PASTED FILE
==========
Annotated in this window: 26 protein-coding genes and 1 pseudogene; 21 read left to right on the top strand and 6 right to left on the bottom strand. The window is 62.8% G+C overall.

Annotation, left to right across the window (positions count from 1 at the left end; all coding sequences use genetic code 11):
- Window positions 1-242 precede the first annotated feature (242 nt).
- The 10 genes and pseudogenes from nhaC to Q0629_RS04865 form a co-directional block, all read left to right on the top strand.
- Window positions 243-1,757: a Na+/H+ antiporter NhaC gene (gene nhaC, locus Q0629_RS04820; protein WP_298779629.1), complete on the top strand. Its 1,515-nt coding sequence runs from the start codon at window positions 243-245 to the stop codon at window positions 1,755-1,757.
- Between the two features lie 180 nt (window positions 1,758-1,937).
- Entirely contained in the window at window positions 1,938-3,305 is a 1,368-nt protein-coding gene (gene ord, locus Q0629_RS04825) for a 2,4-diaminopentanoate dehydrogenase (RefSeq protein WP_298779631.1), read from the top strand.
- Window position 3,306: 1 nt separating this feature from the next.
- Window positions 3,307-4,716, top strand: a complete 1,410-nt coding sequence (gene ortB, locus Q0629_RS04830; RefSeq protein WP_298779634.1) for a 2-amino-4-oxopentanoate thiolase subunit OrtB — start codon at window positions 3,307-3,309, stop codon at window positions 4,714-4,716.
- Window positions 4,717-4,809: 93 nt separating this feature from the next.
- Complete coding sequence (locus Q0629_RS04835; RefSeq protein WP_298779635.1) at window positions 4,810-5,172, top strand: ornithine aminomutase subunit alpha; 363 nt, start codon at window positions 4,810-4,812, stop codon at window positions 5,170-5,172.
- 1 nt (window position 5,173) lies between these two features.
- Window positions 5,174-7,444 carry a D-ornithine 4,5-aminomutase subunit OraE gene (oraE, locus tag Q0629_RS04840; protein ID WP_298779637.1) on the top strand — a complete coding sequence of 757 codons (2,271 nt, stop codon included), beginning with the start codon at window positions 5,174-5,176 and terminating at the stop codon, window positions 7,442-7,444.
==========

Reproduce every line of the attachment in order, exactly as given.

Annotated in this window: 26 protein-coding genes and 1 pseudogene; 21 read left to right on the top strand and 6 right to left on the bottom strand. The window is 62.8% G+C overall.

Annotation, left to right across the window (positions count from 1 at the left end; all coding sequences use genetic code 11):
- Window positions 1-242 precede the first annotated feature (242 nt).
- The 10 genes and pseudogenes from nhaC to Q0629_RS04865 form a co-directional block, all read left to right on the top strand.
- Window positions 243-1,757: a Na+/H+ antiporter NhaC gene (gene nhaC, locus Q0629_RS04820; protein WP_298779629.1), complete on the top strand. Its 1,515-nt coding sequence runs from the start codon at window positions 243-245 to the stop codon at window positions 1,755-1,757.
- Between the two features lie 180 nt (window positions 1,758-1,937).
- Entirely contained in the window at window positions 1,938-3,305 is a 1,368-nt protein-coding gene (gene ord, locus Q0629_RS04825) for a 2,4-diaminopentanoate dehydrogenase (RefSeq protein WP_298779631.1), read from the top strand.
- Window position 3,306: 1 nt separating this feature from the next.
- Window positions 3,307-4,716, top strand: a complete 1,410-nt coding sequence (gene ortB, locus Q0629_RS04830; RefSeq protein WP_298779634.1) for a 2-amino-4-oxopentanoate thiolase subunit OrtB — start codon at window positions 3,307-3,309, stop codon at window positions 4,714-4,716.
- Window positions 4,717-4,809: 93 nt separating this feature from the next.
- Complete coding sequence (locus Q0629_RS04835; RefSeq protein WP_298779635.1) at window positions 4,810-5,172, top strand: ornithine aminomutase subunit alpha; 363 nt, start codon at window positions 4,810-4,812, stop codon at window positions 5,170-5,172.
- 1 nt (window position 5,173) lies between these two features.
- Window positions 5,174-7,444 carry a D-ornithine 4,5-aminomutase subunit OraE gene (oraE, locus tag Q0629_RS04840; protein ID WP_298779637.1) on the top strand — a complete coding sequence of 757 codons (2,271 nt, stop codon included), beginning with the start codon at window positions 5,174-5,176 and terminating at the stop codon, window positions 7,442-7,444.